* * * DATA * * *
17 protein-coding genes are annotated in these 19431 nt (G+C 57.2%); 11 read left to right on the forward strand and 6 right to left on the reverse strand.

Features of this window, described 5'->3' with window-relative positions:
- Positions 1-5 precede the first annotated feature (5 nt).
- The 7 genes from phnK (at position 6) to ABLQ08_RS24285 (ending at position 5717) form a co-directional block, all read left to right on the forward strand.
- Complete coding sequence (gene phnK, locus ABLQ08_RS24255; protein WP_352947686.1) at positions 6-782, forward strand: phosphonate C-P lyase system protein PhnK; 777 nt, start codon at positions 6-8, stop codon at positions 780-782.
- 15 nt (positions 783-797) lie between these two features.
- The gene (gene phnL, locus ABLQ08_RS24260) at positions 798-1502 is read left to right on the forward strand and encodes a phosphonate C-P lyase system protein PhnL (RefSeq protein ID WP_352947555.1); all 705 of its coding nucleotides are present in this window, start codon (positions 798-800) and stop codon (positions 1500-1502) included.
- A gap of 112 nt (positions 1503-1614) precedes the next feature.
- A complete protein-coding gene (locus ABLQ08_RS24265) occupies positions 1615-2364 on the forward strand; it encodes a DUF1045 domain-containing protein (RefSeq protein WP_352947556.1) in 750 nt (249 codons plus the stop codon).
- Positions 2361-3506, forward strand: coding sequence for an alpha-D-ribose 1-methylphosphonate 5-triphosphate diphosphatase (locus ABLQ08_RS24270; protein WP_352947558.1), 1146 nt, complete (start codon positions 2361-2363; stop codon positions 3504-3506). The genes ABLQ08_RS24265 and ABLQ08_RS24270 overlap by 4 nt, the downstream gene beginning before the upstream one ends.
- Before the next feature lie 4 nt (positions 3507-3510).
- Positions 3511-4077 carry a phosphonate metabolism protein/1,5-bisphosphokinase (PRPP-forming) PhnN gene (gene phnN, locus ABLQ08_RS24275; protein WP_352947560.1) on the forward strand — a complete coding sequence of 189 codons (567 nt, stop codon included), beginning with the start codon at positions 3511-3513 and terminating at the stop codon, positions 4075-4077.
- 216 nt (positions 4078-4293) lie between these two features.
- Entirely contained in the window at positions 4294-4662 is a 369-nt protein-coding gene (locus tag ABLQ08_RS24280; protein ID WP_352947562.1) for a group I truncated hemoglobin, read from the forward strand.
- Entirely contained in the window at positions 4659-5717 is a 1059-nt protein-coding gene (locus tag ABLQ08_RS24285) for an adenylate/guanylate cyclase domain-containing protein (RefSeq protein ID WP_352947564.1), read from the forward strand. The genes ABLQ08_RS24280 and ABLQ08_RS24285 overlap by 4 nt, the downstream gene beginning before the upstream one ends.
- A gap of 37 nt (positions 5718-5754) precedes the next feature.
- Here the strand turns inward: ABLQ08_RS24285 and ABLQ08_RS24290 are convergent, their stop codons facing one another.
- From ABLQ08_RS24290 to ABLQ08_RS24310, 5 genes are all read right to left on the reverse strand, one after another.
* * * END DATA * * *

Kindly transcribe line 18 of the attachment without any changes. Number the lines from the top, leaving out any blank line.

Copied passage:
- From ABLQ08_RS24290 to ABLQ08_RS24310, 5 genes are all read right to left on the reverse strand, one after another.